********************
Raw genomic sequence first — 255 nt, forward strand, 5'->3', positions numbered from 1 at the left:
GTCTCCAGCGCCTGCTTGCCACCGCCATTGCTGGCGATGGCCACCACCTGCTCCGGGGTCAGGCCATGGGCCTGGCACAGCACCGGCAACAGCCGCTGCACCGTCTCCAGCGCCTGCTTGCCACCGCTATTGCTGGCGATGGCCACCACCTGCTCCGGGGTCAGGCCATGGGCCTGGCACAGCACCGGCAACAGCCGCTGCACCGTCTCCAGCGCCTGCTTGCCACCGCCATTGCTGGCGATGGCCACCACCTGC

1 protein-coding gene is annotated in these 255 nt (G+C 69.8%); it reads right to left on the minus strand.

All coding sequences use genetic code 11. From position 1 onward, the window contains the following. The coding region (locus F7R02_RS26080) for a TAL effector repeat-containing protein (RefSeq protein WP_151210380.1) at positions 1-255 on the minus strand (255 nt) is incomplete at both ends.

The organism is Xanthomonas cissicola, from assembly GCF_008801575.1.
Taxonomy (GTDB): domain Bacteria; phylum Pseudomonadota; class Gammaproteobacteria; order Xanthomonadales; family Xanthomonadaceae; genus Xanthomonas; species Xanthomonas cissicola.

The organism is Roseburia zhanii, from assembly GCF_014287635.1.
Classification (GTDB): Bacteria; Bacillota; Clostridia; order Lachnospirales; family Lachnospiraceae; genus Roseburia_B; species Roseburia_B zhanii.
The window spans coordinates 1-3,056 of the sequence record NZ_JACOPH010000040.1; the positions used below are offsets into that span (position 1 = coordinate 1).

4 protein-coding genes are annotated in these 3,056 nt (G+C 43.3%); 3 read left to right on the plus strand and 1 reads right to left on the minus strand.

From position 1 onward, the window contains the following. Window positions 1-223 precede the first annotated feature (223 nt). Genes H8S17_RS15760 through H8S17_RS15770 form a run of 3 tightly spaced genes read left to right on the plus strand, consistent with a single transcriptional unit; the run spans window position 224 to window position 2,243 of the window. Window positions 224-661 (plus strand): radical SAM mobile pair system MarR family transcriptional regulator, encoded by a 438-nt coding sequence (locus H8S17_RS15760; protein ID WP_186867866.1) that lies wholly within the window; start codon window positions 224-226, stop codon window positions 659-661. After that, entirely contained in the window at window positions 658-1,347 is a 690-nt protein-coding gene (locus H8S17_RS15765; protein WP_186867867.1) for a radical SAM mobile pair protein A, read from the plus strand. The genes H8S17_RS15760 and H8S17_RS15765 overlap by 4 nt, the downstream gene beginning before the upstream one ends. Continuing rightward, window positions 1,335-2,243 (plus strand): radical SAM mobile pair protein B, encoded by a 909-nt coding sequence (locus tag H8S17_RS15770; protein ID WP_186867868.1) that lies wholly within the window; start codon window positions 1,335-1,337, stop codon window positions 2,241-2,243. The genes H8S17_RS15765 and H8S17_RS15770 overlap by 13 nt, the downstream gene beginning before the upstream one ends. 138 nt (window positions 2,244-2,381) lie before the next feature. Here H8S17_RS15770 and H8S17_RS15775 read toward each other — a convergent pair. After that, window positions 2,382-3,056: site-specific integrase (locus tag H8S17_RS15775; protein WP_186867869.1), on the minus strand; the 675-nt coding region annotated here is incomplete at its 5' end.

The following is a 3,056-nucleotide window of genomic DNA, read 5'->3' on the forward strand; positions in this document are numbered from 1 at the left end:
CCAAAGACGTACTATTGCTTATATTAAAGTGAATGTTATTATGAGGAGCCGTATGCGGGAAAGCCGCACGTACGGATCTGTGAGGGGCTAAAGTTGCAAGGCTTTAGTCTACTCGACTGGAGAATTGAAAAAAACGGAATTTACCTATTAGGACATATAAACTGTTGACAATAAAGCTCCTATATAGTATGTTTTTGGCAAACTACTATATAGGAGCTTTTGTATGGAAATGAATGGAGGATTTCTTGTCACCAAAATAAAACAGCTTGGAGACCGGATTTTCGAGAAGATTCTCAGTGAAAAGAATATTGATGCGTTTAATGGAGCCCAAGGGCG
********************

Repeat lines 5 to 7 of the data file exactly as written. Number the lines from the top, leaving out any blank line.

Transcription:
The organism is Xanthomonas cissicola, from assembly GCF_008801575.1.
Taxonomy (GTDB): domain Bacteria; phylum Pseudomonadota; class Gammaproteobacteria; order Xanthomonadales; family Xanthomonadaceae; genus Xanthomonas; species Xanthomonas cissicola.

The organism is Roseburia zhanii, from assembly GCF_014287635.1.